Why all the effort?
Wine is an amazing beverage for several reasons. The main reason might be that it has the ability to bring people together and help them socialise and relax. On a deeper level, it is a simple or pure product made from 1 ingredient (grapes), and the origin of these grapes has a very fundamental influence on the taste of the wine. Historically the world of fine wine has been about emphasising the link between site (terroir) and wine. At Joostenberg we believe this link is key to the production of authentic and delicious wines.
On a very basic level, we want the character of our terroir to have a very positive effect on the quality and taste of our wine. Organic farming principles emphasise practices that improve the fertility and vitality of the soil and the environment. We therefore feel that organic farming helps us make tastier and more authentic wine.
What does organic farming and winemaking entail?
Simply put, organic farming methods prohibit the use of synthetic pesticides, herbicides and fertilizers and encourage practices that increase the fertility and vitality of the soil and life forms that live in and around it. The basic theory is that an environment that includes healthy soil and a diverse population of life forms is beneficial to the growth of vines. The vine should be able to extract all the necessary nutrients and minerals from the soil (because the soil is healthy). Harmful pests, both insects and micro-organisms, struggle to become dominant and therefore harmful in an environment that supports a large and diverse population of species.
Conventional farming is often about “quick fix” solutions. Products are used to allow the farmer to kill or suppress harmful pests and weeds in order to guarantee the production of large yields in the short-term, often resulting in long-term degradation of the environment. Organic farming looks at long-term solutions that allow the farmer to produce acceptable yields of high quality produce without degrading the environment.
There are many conventional farmers that farm with the utmost respect for the soil and the general environment. We salute these farmers (friends, neighbours and family) and learn a lot from them. Our choice to farm organically is both a personal and professional one.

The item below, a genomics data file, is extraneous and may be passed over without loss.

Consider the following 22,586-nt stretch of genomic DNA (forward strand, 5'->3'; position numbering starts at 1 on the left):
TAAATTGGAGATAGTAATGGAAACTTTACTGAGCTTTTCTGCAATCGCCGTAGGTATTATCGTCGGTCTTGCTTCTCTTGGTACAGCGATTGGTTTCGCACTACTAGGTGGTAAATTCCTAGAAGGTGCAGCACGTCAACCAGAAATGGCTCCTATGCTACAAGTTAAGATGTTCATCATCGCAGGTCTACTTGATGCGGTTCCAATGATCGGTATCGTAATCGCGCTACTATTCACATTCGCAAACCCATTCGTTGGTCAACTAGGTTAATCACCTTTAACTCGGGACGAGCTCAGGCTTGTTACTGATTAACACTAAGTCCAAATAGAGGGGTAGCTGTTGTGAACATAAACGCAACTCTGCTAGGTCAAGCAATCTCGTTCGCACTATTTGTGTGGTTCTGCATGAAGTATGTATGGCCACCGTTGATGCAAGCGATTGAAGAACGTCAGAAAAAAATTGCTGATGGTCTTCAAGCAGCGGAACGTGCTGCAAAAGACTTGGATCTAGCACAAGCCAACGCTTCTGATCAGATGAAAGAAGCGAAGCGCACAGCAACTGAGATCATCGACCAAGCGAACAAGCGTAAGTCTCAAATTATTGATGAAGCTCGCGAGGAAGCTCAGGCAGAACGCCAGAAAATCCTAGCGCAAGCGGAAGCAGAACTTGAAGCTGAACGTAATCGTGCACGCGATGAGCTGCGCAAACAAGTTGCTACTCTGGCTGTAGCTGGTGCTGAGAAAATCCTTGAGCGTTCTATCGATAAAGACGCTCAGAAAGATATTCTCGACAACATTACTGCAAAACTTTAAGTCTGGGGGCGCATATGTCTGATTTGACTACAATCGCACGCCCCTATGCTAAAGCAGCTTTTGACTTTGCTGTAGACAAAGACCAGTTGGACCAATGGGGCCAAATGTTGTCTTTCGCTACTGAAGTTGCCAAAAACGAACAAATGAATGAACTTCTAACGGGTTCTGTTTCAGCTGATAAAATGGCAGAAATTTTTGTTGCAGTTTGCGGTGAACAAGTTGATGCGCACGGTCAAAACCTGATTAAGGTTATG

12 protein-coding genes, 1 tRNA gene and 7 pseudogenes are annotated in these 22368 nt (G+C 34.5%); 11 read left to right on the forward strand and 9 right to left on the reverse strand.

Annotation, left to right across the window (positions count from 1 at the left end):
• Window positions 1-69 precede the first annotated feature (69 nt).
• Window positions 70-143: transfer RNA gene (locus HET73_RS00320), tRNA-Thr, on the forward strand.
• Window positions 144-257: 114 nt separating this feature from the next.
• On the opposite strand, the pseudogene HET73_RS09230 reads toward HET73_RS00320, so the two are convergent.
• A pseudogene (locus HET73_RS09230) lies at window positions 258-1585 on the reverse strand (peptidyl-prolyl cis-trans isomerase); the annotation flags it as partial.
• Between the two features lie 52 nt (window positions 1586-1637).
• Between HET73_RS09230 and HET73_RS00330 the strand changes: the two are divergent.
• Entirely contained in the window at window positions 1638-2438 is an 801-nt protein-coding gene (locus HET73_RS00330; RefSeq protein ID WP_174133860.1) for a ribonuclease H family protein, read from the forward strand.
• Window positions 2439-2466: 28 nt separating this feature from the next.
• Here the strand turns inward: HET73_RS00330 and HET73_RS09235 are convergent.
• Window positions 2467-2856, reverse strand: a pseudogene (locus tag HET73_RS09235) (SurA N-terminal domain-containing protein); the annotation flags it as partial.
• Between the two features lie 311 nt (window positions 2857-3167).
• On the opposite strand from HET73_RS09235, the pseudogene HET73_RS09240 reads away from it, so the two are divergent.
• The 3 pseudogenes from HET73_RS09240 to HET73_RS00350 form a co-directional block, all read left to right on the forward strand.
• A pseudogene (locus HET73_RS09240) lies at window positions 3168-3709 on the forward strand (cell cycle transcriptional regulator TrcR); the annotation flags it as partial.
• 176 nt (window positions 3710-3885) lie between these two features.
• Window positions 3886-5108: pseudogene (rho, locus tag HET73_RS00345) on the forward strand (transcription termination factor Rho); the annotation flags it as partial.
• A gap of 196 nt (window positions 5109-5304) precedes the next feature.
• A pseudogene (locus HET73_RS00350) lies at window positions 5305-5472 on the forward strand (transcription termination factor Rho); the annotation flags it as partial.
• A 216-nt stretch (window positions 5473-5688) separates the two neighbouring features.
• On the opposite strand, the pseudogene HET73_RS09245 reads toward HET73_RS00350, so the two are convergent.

In the winery, the main difference with organic winemaking is that the allowable sulphur dioxide levels are much lower. About 40% less than the allowable levels in conventional wines. Other differences include the prohibition of processes such as juice concentration and alcohol removal. Also, the use of certain commonly used winemaking additives are not allowed such as di-ammonium phosphate (used as a yeast nutrient) and polyvinyl polypyrrolidone or PVPP (used to remove colour compounds from white wines). In general the organic winemaking process can be described as purer or more natural .
Can you taste the difference between organic wine and conventional wine?
This is a tricky question. To us, the world of wine is all about an almost infinite amount of taste sensations – different varietals, vintages, sites and winemaking methods. This is the beauty of wine. On top of this you get badly made wines and well-made wines, no matter if they’re conventional or organic. I don’t think anyone can identify an organic wine simply by sniffing and sipping!
Do we think that our wines taste better since we’ve converted to organic farming methods? Oh yes! The natural acidity levels in the grapes are higher, and the flavours are more intense. This carries into the wines, resulting in more flavour, often at lower alcohol levels.
How does the consumer know that Joostenberg wine is truly organic?
We abide by EU and US regulations and are certified by the internationally recognised auditing company, Control Union Certifications. The proof is on our labels.